01 July 2005

Shadow of his former self

He hated the neighbors. He hadn't liked them when he was alive, and now that he was dead, he liked them even less. They used to, whenever waiting for the elevator, look in his direction and whisper. Now they spoke openly of rumors so outlandish and implausible that he wished they were true. He tried to scare them once, but the only person who normally saw him was the doorman, who was, in keeping with the traditions of the city, an elderly gentlemen with only a few years left.
He thought being dead would be more interesting, either going into a wonderful light, or hanging around frightening dogs and small children. There was never a light, no tunnels, and no being inexplicably drawn anywhere. Dogs tended to ignore him. He knew they could sense him, as they made a point of urinating on anything he brushed against. They were vicious snarling creatures, so he was pleased to not interact with them.
His apartment was leased out shortly after his death. All of his things had been packed up and shipped off to unknown places and a family moved in. He tried to stay out of their way as much as possible. He didn't have any biological functions, so he never had cause to enter most rooms, but he hung out in the living room and on the balcony. He spent his nights sleeping on the couch. He didn't need sleep, but he enjoyed it and frequently indulged himself.
The new family was nice. They did a nice job of redecorating the place on their small budget. They were pleasant to one another and kept the place clean. Being disembodied, there wasn't much else he could ask of them. He could pass through walls, so it didn't really matter if the place was cleaned or not, but it was a pleasant touch. He spent many late evenings and early mornings dusting in the few rooms be visited. He didn't think they ever noticed, but he hoped that they had.
Sometimes, when the weather was nice, he'd go outside and walk through the park. When he was alive, he had loved to walk in the rain. He enjoyed feeling the rain beat down on him, only to fall off to the side while he still stood. It made him feel like nature, with all of it's power, could never knock him over. Walking in the rain these days was nowhere near as pleasant or refreshing. It left him feeling congested throughout his entire body. He didn't actually have a body, but that's the way it felt.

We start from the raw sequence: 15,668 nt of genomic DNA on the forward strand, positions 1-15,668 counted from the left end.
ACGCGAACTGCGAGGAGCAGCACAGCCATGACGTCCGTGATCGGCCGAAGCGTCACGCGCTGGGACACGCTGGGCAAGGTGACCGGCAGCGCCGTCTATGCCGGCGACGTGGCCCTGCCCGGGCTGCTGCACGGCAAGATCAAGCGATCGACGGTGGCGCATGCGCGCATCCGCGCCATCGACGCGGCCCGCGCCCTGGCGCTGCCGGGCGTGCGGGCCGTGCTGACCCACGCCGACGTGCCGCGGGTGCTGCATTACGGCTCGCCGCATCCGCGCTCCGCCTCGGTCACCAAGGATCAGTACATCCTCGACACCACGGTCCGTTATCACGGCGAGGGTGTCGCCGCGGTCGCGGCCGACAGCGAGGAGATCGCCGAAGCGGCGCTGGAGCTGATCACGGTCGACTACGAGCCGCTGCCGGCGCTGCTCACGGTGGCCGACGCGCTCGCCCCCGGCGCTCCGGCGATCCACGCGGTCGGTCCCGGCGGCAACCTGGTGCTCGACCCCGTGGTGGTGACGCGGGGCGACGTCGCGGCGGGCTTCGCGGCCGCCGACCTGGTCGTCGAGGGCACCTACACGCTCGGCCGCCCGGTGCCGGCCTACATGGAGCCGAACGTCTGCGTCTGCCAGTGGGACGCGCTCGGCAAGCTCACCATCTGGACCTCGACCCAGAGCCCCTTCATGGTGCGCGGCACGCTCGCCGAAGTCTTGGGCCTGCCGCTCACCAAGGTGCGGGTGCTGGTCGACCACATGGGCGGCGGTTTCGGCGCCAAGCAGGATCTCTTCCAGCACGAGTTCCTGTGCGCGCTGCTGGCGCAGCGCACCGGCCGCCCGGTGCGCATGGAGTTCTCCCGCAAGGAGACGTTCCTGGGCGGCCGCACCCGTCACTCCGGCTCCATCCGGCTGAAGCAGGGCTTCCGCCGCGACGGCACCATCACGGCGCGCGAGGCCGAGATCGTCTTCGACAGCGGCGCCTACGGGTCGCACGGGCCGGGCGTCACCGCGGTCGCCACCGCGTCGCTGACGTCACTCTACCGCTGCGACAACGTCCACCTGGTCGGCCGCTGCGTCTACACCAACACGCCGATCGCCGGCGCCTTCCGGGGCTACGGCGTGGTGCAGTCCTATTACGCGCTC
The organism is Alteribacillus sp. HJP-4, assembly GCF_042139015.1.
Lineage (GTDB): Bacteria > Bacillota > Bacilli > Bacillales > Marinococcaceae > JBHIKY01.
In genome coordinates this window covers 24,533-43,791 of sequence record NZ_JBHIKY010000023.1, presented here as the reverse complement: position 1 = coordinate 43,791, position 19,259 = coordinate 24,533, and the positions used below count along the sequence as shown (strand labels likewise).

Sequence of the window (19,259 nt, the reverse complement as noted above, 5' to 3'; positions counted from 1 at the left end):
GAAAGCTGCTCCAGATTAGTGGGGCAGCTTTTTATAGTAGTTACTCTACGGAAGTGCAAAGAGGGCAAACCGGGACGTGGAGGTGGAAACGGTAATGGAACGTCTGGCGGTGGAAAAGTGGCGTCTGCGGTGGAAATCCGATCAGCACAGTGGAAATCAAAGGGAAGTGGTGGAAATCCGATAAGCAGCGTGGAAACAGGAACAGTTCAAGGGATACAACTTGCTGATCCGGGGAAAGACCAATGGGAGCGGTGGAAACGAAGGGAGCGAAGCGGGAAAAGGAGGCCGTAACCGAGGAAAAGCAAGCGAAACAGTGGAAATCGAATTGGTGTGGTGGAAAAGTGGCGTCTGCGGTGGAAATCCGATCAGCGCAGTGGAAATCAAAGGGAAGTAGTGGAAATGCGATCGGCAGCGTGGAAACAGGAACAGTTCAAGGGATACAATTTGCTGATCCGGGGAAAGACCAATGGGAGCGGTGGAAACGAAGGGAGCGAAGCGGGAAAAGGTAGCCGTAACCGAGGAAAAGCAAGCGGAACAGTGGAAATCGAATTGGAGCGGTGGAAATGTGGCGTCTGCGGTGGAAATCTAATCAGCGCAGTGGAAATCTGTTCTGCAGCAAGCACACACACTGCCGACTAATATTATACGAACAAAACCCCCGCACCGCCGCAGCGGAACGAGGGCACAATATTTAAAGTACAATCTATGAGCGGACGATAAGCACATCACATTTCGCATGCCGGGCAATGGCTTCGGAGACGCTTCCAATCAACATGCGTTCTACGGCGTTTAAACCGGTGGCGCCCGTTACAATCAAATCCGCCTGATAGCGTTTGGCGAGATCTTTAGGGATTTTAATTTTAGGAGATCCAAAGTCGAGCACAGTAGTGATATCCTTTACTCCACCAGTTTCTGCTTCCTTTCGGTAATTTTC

Actually getting to the park still proved to be a bit difficult. He could make his way downstairs without incident. The doorman always opened the door for him, with a smile and a nod, as if he was a living tenant. Usually there were other people in the lobby, and this made him uncomfortable. Sometimes they would look in his direction, as if they saw something, which he suspected that they did. He didn't know what exactly they saw, and was pretty sure they didn't either, but it still made him uncomfortable.
He would try to flatten himself up against the wall, and slide carefully along in someone's shadow. He hoped he could pass himself off as a trick of light, but sometimes people stopped and looked with a puzzled expression. It wouldn't have bothered him so much if these same people hadn't given him that same puzzled expression when he was alive, but they had, and it bothered him considerably.
In the park, he was free to be himself. Nobody wandering through the park paid much attention to anything odd they may have seen flitting past. The pigeons never flocked near him, and the squirrels were more approachable now. The squirrels had coarse, rough fur, not like the smooth, almost silky fur of the police horses. It had taken a while to get the horses used to his presence, but now he could approach them and feed them carrots he had swiped from a local grocer.
When duck came, he would head back to the apartment, pass the ever friendly doorman, and make his way upstairs. He would sneak past the neighbors milling around in the hallway and pass through his door. Once back in the apartment, he would catch up on the days news and gossip from the new occupants. When they went to bed, he would tidy up a bit, then head out to the balcony for some fresh air. On some days, the new residents would complain about the neighbors dogs urinating on the doors and stairwells. The less they liked the neighbors, the less isolated he felt, and the more he liked them.

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